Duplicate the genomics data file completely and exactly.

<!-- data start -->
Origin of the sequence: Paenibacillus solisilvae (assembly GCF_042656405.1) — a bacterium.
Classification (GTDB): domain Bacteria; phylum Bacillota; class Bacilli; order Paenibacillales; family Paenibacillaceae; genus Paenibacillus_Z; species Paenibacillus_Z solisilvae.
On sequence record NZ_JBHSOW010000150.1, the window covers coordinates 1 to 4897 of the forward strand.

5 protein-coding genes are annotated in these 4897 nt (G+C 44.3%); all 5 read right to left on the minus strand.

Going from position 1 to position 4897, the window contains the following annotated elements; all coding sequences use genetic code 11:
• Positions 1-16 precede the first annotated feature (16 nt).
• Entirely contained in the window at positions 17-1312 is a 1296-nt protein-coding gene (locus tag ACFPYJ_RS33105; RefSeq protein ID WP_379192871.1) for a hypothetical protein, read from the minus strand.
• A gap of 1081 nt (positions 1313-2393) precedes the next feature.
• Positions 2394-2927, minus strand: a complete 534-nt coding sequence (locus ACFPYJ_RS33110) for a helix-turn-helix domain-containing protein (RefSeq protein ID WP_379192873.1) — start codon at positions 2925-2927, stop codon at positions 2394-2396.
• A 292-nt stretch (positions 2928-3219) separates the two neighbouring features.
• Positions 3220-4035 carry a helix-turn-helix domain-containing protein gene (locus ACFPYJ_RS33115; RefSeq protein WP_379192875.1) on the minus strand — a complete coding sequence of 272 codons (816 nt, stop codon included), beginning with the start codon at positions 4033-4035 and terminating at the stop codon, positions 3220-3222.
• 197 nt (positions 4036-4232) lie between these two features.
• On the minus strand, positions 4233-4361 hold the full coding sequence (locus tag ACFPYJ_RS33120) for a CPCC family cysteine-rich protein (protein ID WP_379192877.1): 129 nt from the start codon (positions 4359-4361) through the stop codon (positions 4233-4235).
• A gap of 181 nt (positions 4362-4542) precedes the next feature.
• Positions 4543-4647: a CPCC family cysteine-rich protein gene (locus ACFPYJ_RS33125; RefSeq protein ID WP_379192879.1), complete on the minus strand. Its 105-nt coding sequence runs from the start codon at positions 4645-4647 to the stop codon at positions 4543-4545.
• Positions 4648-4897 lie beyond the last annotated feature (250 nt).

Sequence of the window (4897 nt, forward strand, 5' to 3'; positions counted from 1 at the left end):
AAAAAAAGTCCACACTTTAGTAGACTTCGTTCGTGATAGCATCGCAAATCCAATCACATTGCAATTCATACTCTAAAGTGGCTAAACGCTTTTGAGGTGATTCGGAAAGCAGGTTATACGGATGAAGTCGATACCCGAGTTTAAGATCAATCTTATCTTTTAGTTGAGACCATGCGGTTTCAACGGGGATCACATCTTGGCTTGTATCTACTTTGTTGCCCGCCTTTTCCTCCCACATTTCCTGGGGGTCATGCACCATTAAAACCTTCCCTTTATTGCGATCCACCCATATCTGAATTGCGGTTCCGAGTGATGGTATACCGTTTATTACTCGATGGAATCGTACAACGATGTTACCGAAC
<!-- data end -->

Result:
Origin of the sequence: Paenibacillus solisilvae (assembly GCF_042656405.1) — a bacterium.
Classification (GTDB): domain Bacteria; phylum Bacillota; class Bacilli; order Paenibacillales; family Paenibacillaceae; genus Paenibacillus_Z; species Paenibacillus_Z solisilvae.
On sequence record NZ_JBHSOW010000150.1, the window covers coordinates 1 to 4897 of the forward strand.

5 protein-coding genes are annotated in these 4897 nt (G+C 44.3%); all 5 read right to left on the minus strand.

Going from position 1 to position 4897, the window contains the following annotated elements; all coding sequences use genetic code 11:
• Positions 1-16 precede the first annotated feature (16 nt).
• Entirely contained in the window at positions 17-1312 is a 1296-nt protein-coding gene (locus tag ACFPYJ_RS33105; RefSeq protein ID WP_379192871.1) for a hypothetical protein, read from the minus strand.
• A gap of 1081 nt (positions 1313-2393) precedes the next feature.
• Positions 2394-2927, minus strand: a complete 534-nt coding sequence (locus ACFPYJ_RS33110) for a helix-turn-helix domain-containing protein (RefSeq protein ID WP_379192873.1) — start codon at positions 2925-2927, stop codon at positions 2394-2396.
• A 292-nt stretch (positions 2928-3219) separates the two neighbouring features.
• Positions 3220-4035 carry a helix-turn-helix domain-containing protein gene (locus ACFPYJ_RS33115; RefSeq protein WP_379192875.1) on the minus strand — a complete coding sequence of 272 codons (816 nt, stop codon included), beginning with the start codon at positions 4033-4035 and terminating at the stop codon, positions 3220-3222.
• 197 nt (positions 4036-4232) lie between these two features.
• On the minus strand, positions 4233-4361 hold the full coding sequence (locus tag ACFPYJ_RS33120) for a CPCC family cysteine-rich protein (protein ID WP_379192877.1): 129 nt from the start codon (positions 4359-4361) through the stop codon (positions 4233-4235).
• A gap of 181 nt (positions 4362-4542) precedes the next feature.
• Positions 4543-4647: a CPCC family cysteine-rich protein gene (locus ACFPYJ_RS33125; RefSeq protein ID WP_379192879.1), complete on the minus strand. Its 105-nt coding sequence runs from the start codon at positions 4645-4647 to the stop codon at positions 4543-4545.
• Positions 4648-4897 lie beyond the last annotated feature (250 nt).

Sequence of the window (4897 nt, forward strand, 5' to 3'; positions counted from 1 at the left end):
AAAAAAAGTCCACACTTTAGTAGACTTCGTTCGTGATAGCATCGCAAATCCAATCACATTGCAATTCATACTCTAAAGTGGCTAAACGCTTTTGAGGTGATTCGGAAAGCAGGTTATACGGATGAAGTCGATACCCGAGTTTAAGATCAATCTTATCTTTTAGTTGAGACCATGCGGTTTCAACGGGGATCACATCTTGGCTTGTATCTACTTTGTTGCCCGCCTTTTCCTCCCACATTTCCTGGGGGTCATGCACCATTAAAACCTTCCCTTTATTGCGATCCACCCATATCTGAATTGCGGTTCCGAGTGATGGTATACCGTTTATTACTCGATGGAATCGTACAACGATGTTACCGAAC